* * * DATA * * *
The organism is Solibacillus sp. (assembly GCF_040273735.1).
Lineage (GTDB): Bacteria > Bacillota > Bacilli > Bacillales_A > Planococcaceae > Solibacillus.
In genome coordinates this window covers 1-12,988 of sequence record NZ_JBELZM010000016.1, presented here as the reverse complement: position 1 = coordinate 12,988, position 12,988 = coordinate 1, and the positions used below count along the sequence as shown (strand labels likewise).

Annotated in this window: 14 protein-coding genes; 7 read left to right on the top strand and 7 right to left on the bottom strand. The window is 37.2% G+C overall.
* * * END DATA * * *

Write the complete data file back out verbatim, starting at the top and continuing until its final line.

The organism is Solibacillus sp. (assembly GCF_040273735.1).
Lineage (GTDB): Bacteria > Bacillota > Bacilli > Bacillales_A > Planococcaceae > Solibacillus.
In genome coordinates this window covers 1-12,988 of sequence record NZ_JBELZM010000016.1, presented here as the reverse complement: position 1 = coordinate 12,988, position 12,988 = coordinate 1, and the positions used below count along the sequence as shown (strand labels likewise).

Annotated in this window: 14 protein-coding genes; 7 read left to right on the top strand and 7 right to left on the bottom strand. The window is 37.2% G+C overall.